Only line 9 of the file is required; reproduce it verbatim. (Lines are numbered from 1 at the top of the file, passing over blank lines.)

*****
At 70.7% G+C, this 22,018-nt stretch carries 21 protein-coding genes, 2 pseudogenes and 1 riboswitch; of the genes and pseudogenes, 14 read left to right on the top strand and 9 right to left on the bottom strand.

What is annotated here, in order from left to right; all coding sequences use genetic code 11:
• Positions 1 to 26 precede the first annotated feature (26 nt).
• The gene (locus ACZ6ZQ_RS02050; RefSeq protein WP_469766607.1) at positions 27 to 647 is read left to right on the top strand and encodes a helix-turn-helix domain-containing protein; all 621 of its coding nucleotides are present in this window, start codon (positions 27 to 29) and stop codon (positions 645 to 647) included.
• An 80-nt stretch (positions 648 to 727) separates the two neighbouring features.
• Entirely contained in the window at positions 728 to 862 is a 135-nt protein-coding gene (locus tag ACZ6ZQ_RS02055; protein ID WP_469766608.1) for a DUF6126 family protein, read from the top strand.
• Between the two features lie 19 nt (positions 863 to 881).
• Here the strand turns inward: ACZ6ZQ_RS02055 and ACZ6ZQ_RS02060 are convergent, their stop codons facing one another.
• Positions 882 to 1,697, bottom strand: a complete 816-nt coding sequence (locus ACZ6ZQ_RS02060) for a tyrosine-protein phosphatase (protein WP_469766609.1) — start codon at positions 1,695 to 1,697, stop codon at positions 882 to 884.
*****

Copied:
• Positions 882 to 1,697, bottom strand: a complete 816-nt coding sequence (locus ACZ6ZQ_RS02060) for a tyrosine-protein phosphatase (protein WP_469766609.1) — start codon at positions 1,695 to 1,697, stop codon at positions 882 to 884.